Another misconception is that you need a permanently dark place for them to grow, but that is not the case. It is no more difficult to grow mushrooms than it is to grow a plant — although the process is quite different.

Methods For Growing Mushrooms At Home

There are many techniques and substrates that vary across different types of mushrooms. You will need either a mushroom culture, spores, mushroom tissue, or mushroom spawn to grow mushrooms at home. One of the easiest ways is to use a mushroom growing kit. (See below.)

Can you Grow Mushrooms From Store Bought Ones?

Yes, you may grow mushrooms from store bought ones, but it can be a bit hit or miss. You always have a bit more of a risk of contamination on your grow simply because they’ve been sitting on a shelf in a public place for some amount of time, but many people successfully grow mushrooms this way.

There are a variety of methods, but the most common one is to put slices of your chosen mushrooms in a bucket alternating with layers of pasteurized straw, instead of using grain spawn. The mycelium (a network of fungal threads) will continue growing from the mushroom to colonize the straw, and then you’d proceed as usual when it’s time for them to go into the fruiting phase. (Explained more below.)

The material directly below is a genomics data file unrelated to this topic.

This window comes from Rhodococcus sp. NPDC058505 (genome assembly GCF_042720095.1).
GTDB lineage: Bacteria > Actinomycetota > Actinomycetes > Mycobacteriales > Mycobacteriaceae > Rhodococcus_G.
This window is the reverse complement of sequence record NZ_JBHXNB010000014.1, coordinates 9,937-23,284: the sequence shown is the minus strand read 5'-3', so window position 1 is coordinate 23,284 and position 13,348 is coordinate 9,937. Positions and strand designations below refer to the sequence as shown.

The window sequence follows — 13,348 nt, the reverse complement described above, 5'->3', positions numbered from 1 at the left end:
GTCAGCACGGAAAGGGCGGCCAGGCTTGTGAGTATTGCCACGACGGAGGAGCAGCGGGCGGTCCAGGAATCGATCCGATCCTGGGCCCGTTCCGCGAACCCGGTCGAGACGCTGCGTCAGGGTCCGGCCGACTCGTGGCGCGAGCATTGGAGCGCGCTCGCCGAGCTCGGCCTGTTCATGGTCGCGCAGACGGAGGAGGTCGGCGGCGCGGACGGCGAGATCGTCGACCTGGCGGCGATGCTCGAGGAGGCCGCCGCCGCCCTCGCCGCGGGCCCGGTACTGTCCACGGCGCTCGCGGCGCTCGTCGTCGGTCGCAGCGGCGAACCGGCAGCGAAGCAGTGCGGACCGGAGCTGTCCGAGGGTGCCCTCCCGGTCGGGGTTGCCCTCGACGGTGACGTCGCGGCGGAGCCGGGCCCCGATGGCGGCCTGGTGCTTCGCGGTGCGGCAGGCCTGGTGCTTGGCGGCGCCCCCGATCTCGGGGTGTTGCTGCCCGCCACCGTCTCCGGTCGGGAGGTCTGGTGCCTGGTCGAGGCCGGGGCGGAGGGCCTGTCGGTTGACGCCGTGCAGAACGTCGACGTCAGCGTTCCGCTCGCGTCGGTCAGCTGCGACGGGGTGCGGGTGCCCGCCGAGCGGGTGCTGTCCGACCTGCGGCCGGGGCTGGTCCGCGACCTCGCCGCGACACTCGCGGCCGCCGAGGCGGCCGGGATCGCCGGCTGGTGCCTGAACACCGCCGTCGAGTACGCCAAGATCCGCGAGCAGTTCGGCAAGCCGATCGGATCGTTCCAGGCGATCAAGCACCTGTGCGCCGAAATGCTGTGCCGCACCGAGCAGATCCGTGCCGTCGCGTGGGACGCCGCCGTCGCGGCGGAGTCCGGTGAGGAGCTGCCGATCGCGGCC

What Plant Hardiness Zone Might Be Best For Them?

Southern states have an advantage because they have year-round warmth and humidity. Oyster mushrooms prefer 60 degrees or warmer temperatures and 80-90 percent humidity. However if you live in the Midwest and have a Plant Hardiness Zone of 5b for instance you should be able to grow mushrooms outdoors from early May until mid-October. Growing mushrooms indoors allows you to grow year-round in any climate. (See below for more information on this.)

Using A Pink Oyster Mushroom Growing Kit

Mushroom growing kits are a great way to dive into mushroom growing without the overwhelming experience of having to do all the research on how to grow them and tracking down the correct culture. Here’s how to use one: